Blimp1 Tells Retinal Cells What They’ll Become
By Anna Fimmel
Every little kid knows what they want to be when they grow up. Fireman, ballerina, Batman, truck-driver,…. Unlike little kids, immature retinal cells need someone to tell them what they’re going to be. For example, different homeodomain transcription factors —proteins that bind to specific bits of DNA called homeoboxes – regulate which genes get turned on and off in retinal progenitor cells. It’s a little bit like playing different notes on a guitar. Your fingers are the homeodomain transcription factors, the strings are lengths of DNA, and the exact spots on the guitar fret that correlate with specific notes are homeoboxes, One particular homeodomain transcription factor is called Otx2. It helps retinal progenitor cells to turn into one of two kinds of cells. Otx2-positive cells choose to become either photoreceptors (rods and cones—the cells that detect light and color) or bipolar cells (interneurons that function as go-betweens for photoreceptors and retinal ganglion cells, which convey visual signals to the brain). In their 2010 study, Brezezinski et al. focused specifically on a protein expressed by Otx2+ cells, Blimp1. They hypothesized that the presence of Blimp1 acts as the ‘switch’ that turns a developing retinal cell into a photoreceptor (instead of a bipolar cell). Earlier studies had suggested a link, but the exact mechanisms had never been laid out. To test their hypothesis and to expand on the previous research, the scientists engineered a mouse model that lacked Blimp1 in retinal progenitor cells. Next, they monitored the growth of the conditional knockout mice versus the control mice, and assayed for bipolar cells or photoreceptor cells by detecting the presence or absence of proteins found only in either bipolar or photoreceptor cells. They found that absence of biases progenitor cells towards bipolar cells or, quite surprisingly, Müller glia instead of bipolar cells. Directly mirroring that, there was increased Chx10 expression, confirming the presence of bipolar cells. What’s more, although not as obvious as the increase in bipolar cells, there was also an increase in Müller glia in conditional knockout mice! Unexpected! This increase could be the result of a direct phase shift of Otx2 cells into glia. This was supported by a two-fold increase in both Sox9 (another transcription factor—one whose presence possibly in this case might herald Müller glia cells) and Otx2/Sox9 cells in conditional knockouts at postnatal day 7, suggesting that at least some glia come from Otx2 cells. They also observed the Otx2/Sox9 cells in adult conditional knockout retinas.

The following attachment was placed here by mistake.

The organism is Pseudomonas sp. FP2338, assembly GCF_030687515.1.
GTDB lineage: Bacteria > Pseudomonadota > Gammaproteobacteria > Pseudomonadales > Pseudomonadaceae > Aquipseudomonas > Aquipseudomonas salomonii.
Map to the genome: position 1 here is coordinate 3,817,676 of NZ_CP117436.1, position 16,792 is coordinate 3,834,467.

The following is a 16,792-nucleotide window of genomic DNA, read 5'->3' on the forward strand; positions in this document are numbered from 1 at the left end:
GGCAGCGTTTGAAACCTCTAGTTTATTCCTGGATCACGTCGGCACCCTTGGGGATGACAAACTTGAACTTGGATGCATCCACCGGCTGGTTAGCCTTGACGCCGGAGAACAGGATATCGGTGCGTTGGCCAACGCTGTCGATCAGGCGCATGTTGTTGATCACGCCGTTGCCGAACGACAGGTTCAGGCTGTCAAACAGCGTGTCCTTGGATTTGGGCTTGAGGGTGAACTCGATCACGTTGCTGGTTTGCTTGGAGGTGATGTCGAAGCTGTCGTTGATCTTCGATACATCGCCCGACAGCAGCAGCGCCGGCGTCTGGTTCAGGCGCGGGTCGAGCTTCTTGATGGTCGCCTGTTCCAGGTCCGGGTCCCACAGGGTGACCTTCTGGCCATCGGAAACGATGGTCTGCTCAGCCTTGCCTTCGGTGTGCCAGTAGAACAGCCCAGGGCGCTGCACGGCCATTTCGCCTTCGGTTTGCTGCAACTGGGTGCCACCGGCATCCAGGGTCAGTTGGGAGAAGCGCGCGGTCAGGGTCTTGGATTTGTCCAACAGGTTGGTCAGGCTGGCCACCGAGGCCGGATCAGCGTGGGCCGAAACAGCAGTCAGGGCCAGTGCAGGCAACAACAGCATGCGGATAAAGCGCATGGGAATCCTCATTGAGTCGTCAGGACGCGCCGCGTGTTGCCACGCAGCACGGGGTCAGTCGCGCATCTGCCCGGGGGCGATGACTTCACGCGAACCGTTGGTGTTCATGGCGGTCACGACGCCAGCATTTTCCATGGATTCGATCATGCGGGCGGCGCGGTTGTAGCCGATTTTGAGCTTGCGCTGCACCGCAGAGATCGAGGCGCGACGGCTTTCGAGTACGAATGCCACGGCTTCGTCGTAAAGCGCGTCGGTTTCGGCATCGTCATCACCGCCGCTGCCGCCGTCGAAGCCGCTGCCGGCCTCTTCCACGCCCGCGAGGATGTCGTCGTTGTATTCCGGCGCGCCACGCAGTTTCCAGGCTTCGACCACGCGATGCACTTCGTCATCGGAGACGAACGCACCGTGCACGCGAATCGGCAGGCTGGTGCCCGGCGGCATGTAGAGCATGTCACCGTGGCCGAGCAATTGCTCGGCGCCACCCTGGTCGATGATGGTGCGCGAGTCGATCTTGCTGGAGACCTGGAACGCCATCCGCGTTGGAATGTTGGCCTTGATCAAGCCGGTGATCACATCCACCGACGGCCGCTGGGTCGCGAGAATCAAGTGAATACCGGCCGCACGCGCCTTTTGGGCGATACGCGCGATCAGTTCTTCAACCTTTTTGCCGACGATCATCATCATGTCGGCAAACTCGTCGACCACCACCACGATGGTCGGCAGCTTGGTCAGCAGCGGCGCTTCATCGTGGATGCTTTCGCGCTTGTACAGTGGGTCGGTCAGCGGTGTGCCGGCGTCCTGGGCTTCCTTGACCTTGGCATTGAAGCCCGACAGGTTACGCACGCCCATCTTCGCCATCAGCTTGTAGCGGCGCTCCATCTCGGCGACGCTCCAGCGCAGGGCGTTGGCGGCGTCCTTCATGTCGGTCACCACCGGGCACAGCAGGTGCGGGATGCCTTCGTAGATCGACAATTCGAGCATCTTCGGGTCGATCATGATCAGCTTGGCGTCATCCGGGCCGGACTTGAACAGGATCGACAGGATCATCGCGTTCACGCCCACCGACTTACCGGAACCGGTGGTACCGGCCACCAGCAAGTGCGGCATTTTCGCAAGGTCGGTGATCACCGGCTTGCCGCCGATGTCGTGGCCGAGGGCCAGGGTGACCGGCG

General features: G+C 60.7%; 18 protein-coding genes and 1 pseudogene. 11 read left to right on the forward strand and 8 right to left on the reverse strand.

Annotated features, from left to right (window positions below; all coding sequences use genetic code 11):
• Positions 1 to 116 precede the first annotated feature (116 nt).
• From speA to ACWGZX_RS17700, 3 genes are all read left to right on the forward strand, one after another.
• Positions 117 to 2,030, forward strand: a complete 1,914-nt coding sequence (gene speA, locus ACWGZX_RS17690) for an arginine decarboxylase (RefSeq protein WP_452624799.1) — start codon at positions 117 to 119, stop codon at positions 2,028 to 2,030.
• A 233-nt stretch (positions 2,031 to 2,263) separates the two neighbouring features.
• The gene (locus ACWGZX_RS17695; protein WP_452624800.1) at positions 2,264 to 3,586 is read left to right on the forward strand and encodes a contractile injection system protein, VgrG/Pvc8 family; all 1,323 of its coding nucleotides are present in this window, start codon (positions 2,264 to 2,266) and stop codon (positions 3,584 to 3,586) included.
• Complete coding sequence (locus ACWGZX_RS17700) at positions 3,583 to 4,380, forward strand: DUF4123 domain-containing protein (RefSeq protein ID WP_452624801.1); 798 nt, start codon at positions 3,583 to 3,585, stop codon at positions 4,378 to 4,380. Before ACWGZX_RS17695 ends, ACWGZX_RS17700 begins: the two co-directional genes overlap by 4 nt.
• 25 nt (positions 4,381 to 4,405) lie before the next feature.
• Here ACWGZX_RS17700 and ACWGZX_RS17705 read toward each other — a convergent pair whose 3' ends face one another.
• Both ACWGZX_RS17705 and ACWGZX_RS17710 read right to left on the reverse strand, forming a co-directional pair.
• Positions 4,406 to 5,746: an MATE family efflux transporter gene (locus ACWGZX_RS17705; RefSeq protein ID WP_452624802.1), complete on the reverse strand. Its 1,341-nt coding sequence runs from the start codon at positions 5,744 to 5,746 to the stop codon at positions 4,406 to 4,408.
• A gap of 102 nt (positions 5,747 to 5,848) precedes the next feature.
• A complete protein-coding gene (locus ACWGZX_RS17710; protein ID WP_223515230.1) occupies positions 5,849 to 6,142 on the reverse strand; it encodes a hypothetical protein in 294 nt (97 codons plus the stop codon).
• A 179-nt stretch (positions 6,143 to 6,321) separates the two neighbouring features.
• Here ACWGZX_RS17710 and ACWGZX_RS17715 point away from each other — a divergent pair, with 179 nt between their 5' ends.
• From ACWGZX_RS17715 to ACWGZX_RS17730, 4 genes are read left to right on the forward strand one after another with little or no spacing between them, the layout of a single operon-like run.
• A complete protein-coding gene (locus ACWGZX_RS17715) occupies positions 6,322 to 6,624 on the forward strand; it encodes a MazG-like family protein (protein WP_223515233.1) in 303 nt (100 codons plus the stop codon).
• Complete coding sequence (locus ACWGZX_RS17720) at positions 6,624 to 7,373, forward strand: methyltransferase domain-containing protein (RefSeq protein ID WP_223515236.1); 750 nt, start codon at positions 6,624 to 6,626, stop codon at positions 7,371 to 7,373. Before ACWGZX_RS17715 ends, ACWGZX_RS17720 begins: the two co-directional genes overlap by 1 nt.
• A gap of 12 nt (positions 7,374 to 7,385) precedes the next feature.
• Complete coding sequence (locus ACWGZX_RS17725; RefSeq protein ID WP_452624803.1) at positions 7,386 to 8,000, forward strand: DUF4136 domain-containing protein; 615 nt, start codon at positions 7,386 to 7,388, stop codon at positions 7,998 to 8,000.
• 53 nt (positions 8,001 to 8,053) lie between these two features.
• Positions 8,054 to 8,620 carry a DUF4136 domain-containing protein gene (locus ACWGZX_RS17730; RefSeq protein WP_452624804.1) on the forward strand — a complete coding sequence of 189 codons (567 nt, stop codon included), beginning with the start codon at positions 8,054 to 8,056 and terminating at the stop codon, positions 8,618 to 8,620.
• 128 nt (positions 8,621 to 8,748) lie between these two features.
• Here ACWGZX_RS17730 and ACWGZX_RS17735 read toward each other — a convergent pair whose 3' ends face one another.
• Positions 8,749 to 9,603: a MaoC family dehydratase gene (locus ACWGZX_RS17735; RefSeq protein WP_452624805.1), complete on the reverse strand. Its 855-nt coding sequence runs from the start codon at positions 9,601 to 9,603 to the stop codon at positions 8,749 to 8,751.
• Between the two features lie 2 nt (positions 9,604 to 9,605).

This result suggested that Blimp1 acts as a sort of stabilizing agent—like guidance counselors for cells. In this case, an Otx2-positive cell is like a student who wants to be either an art historian (photoreceptor) or a businessman (bipolar cell). He already is leaning towards being an art historian, and his guidance counselor (Blimp1) supports his decision. Had Blimp1 not been his guidance counselor, the student would have coerced by others, like Chx10 and sometimes Sox9. These factors don’t think art is worth anyone’s time or money and encourage the cell to become a businessman. Blimp1 and Chx10 are like switches for photoreceptors and bipolar cells, and both of them require Otx2. More Otx2+ cells expressing Blimp1 would lead to more photoreceptors, and more Otx2+ cells expressing Chx10 would lead to more bipolar cells.
So, to recap: There is a certain subset of retinal cells that have Otx2—a homeodomain transcription factor. A subset of these Otx2+ cells express Blimp1 which, the researchers from this study theorized, is the switch flipped that tells the cell to become a photoreceptor. If, instead of Blimp1, the cell has Chx10, then it will become a bipolar cell or even a Müller glial cell. They tested this by taking away Blimp1 and seeing what would happen. The results supported their hypothesis, but they couldn’t be absolutely sure of a connection until they did more tests.
So the researchers over-expressed Blimp1 and found that it biased cells toward a photoreceptor fate. Back to the ‘student and guidance counselor’ analogy, Blimp1 overexpression would be if the counselor escorted the student to class every day, hovering over his shoulder and telling him to do art history. Following him home. Watching him sleep at night. His parents are definitely starting to worry. Without the presence of the guidance counselor OR the disapproving friends, the hypothetical student will grow up to be neither an art historian nor a businessman…maybe even a scientist.
This sort of research is important for more than just ‘learn about the world’ sort of reasons. Getting more detailed information about how retinal cells are developed leads to a better understanding of and ability to treat retinal disorders. The World Health Organization estimates that 2.6% of the entire population is in some way significantly visually impaired (.6% of the population being totally blind). Disorders like macular degeneration plague people every day, and treatment is expensive, time-consuming, and sometimes painful. Investigating the processes by which the body makes eye cells it needs gets us one step closer to restoring the vision of millions, safely and non-invasively. All in all, it’s easy to see why such research is necessary!
Click here to access the research article on which this piece is based.